At the end of the third quarter, there were 1,367,793 US residential properties of one to four units that were vacant, representing 1.58% of all US residential properties. The third-quarter rate compares to 1.63% in the year-ago period. Despite the decrease, ATTOM found that vacancy rates increased year over year in 54% of metropolitan statistical areas covered in the report, such as Chicago, New York, St. Louis, Baltimore, and Phoenix.
Additionally, the report found a 22% year-over-year decrease in the number of vacant "zombie" pre-foreclosure properties, or those that have started the foreclosure process but have not yet been repossessed by the foreclosing lender. There 14,312 zombie properties as of the end of the third quarter, a new low. The number of vacant bank-owned properties decreased 48% from a year ago to 24,026 as of the end of the third quarter.
"Zombie foreclosures have dwindled dramatically over the last four years as a supply-starved housing has soaked up even some of the most highly distressed properties," ATTOM Senior Vice President Daren Blomquist said. "There are still pockets of the country with high zombie foreclosure rates, and high vacant property rates in general, primarily in the Rust Belt and parts of the Northeast and Southeast — driven in large part by a high share of non-owner occupied vacant properties in those areas."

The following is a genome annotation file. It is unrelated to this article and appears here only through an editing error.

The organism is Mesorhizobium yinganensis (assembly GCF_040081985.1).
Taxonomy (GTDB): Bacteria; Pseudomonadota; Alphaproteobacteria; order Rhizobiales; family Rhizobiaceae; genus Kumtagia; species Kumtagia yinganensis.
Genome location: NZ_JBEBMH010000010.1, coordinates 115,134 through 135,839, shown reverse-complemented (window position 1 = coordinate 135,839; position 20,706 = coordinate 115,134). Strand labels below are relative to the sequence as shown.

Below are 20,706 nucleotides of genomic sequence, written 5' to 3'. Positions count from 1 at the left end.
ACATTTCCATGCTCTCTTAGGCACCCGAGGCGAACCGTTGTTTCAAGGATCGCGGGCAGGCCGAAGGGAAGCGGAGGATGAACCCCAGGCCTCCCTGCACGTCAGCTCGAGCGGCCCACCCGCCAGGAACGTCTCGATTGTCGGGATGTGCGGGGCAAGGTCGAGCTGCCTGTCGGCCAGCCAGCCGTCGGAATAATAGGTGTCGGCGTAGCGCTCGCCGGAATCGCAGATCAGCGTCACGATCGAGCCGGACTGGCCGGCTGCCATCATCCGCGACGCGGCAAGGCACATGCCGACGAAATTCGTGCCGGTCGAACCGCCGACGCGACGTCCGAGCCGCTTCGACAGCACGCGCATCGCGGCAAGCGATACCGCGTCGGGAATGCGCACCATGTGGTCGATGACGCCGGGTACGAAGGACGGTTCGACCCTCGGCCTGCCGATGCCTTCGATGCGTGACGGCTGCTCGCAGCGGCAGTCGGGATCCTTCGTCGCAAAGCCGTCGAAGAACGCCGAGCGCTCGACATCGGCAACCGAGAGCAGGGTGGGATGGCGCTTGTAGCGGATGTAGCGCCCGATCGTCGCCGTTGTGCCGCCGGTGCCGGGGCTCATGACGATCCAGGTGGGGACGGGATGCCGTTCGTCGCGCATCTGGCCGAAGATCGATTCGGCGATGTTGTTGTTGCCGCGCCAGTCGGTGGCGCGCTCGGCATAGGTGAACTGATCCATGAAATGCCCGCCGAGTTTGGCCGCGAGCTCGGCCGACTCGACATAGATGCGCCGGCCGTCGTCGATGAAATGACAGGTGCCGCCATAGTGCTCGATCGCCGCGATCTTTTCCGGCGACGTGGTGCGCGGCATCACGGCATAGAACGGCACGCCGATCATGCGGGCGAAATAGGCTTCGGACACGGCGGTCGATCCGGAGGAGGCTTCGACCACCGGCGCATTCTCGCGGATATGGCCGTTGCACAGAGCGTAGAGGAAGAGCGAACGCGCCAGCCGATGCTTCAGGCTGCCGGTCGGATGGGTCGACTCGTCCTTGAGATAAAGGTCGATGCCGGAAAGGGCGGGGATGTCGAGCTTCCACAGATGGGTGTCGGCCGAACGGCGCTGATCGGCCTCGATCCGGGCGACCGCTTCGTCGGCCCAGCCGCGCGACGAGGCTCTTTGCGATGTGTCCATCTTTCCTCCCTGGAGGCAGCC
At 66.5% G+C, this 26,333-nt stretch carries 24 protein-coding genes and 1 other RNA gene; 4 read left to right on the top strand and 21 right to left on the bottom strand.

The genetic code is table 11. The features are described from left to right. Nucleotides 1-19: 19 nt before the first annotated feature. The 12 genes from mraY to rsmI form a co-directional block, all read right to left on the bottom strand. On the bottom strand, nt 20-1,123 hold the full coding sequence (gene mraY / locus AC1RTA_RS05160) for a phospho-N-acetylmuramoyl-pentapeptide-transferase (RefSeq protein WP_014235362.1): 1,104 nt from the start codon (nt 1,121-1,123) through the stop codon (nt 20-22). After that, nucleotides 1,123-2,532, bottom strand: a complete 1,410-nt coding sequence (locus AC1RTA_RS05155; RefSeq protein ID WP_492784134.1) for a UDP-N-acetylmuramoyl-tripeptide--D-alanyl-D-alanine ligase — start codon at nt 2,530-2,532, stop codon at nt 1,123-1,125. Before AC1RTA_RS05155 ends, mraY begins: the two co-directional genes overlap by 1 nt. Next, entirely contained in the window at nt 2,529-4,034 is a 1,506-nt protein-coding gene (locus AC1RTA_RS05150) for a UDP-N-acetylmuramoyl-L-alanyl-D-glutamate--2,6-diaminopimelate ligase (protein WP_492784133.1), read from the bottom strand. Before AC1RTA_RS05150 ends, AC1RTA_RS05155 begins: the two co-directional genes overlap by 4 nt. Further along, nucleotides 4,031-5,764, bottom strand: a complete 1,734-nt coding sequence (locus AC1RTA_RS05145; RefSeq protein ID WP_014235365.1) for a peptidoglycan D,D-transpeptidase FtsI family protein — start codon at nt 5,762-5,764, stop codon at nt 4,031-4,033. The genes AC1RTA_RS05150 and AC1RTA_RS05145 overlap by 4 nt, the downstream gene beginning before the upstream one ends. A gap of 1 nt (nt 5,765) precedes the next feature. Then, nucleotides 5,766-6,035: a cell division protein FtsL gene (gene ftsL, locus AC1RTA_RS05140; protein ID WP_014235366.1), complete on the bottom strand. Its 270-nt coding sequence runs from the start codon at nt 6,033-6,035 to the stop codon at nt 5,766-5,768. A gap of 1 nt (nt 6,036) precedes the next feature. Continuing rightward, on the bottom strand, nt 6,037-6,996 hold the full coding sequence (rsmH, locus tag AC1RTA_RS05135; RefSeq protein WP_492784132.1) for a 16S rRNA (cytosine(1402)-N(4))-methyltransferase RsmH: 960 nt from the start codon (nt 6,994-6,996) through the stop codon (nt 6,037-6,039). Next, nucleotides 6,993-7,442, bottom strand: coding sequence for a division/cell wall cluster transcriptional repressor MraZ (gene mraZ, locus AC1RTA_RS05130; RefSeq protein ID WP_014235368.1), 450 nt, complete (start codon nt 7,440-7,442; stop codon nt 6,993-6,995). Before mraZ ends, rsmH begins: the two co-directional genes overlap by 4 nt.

San Jose, Calif., had the lowest vacancy rate among metro areas covered in the report at 0.23%. Other metros with the lowest vacancy rates were Fort Collins, Colo., at 0.24%; Lancaster, Pa., at 0.26%; Manchester, N.H. at 0.31%; and Provo, Utah at 0.34%.
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The rate of vacant properties in the US declined from the year-ago period, according to the 2017 US Residential Vacant Property and Zombie Foreclosure Report released by ATTOM Data Solutions.